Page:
Knesset Speaker Reuven Rivlin is expected to attend, and speakers will include World Machal chairman Smoky Simon and UK and Scandinavian Machal chairman Stanley Medicks. In 1993, Medicks and fellow Machal comrades raised funds for the creation of a Machal monument at Sha’ar Hagai to honor the memories of the 123 Machalniks who sacrificed their lives for Israel.

Approximately 3,500 men and women from 46 countries were part of Machal, serving in 14 branches of the IDF and establishing the foundation for ground forces, air force and navy.

■ ON WEDNESDAY, to honor the memory of his father-in-law, noted Bible scholar Shmuel Ben-Artzi, who died last November, Prime Minister Binyamin Netanyahu revived the Bible study circle that had been initiated by Israel’s founding prime minister, David Ben-Gurion. Addressing the 16 rabbis, Bible scholars and archaeologists who gathered in the courtyard of his official residence in Jerusalem, Netanyahu said that the Bible “is always relevant and that it gives us great power.”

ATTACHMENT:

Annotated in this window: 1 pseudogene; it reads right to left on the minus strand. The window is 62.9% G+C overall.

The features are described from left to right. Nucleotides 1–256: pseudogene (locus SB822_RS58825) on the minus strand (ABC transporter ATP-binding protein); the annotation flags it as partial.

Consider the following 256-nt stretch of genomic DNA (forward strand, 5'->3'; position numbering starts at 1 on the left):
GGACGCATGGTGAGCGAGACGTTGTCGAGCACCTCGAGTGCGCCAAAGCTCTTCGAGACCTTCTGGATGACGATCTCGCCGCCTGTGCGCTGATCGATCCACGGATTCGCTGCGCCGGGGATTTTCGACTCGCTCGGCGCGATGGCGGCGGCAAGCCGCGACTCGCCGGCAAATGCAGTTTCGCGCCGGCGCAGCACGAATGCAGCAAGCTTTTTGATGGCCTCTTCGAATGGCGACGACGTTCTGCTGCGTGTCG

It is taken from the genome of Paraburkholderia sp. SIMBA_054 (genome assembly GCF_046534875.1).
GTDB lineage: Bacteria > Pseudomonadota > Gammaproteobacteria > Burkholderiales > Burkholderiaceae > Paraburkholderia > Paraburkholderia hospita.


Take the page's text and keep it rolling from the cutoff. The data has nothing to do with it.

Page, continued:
This coming Tuesday evening, Netanyahu will also have the opportunity to witness the honor done to his late father, noted historian Professor Benzion Netanyahu, who passed away at the end of last month. Channel One had prepared an in-depth documentary on the senior Netanyahu, which had been scheduled for screening on the day that he died. In respect to the family, the program was deferred until after the mourning period.

greerfc@gmail.com

Please LIKE our Facebook page - it makes us stronger